By Mr Marc Johnson, Teaching Associate in Law (University of Bristol Law School).
On 7 February 2018, Bermuda’s Governor approved the Domestic Partnership Act 2017 (DPA) which withdraws the right for same-sex couples to marry in Bermuda. The ‘Domestic Partnership’ purports to offer the same legal standing as marriage though there is a degree of scepticism around whether this will be the case. There is a substantial body of writing in the UK on whether the civil partnerships established under the Civil Partnership Act 2004 were in fact equal to marriage, or whether creating a second form of legal partnership also created a subordinate form of legal partnership.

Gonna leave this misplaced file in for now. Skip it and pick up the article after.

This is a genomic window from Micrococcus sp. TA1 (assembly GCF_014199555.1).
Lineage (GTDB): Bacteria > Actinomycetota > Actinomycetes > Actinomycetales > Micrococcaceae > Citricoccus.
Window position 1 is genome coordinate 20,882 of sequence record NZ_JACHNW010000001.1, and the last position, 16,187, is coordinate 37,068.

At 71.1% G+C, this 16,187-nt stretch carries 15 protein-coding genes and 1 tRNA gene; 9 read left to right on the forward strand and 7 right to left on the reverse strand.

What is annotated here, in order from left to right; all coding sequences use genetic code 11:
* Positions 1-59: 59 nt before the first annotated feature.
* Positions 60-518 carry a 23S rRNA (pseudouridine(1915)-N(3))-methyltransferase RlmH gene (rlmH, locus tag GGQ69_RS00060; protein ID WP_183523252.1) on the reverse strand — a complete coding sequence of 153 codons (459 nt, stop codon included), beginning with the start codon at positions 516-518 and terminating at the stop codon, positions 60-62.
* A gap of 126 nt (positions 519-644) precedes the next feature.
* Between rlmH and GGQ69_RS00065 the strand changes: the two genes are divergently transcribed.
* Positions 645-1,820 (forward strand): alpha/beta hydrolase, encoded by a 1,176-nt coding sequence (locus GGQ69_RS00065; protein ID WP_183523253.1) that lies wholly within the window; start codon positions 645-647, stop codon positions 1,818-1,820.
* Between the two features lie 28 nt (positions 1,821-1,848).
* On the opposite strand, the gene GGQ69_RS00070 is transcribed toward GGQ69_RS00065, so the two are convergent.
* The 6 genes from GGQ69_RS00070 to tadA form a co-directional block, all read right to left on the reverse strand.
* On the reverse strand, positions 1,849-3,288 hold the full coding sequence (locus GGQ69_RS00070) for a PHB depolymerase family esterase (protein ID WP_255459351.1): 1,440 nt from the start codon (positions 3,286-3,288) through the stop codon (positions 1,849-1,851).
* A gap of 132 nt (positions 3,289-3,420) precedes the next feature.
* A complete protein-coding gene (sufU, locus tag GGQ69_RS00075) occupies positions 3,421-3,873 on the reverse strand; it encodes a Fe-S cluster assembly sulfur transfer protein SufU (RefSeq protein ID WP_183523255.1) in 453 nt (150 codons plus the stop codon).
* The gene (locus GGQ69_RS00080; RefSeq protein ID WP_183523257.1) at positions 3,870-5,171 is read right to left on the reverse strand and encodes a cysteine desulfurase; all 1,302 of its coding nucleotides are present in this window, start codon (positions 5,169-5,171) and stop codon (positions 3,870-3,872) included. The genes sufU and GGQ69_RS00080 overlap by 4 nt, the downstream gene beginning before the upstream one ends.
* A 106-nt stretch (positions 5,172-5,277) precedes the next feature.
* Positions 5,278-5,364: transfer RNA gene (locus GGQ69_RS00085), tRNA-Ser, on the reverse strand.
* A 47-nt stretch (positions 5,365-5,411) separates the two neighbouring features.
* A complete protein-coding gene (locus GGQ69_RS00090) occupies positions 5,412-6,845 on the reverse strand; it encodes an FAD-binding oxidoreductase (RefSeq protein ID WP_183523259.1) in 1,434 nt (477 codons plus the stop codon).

This may not however, be the end of the story. According to Reuters News Agency, on 20 February 2018, a Bermudian Lawyer has filed a motion asking for the Supreme Court of Bermuda (a court of first instance unlike the Supreme Court of the UK which is the UK’s final appellate court), to consider whether the DPA is inconsistent with the Bermudian Human Rights Act 1981 (HRA). This blog piece will briefly consider whether the Bermudian constitution has been altered by the HRA to include protections for same-sex marriage, to what extent is the HRA constitutional, and can rights given under the HRA be removed. Continue reading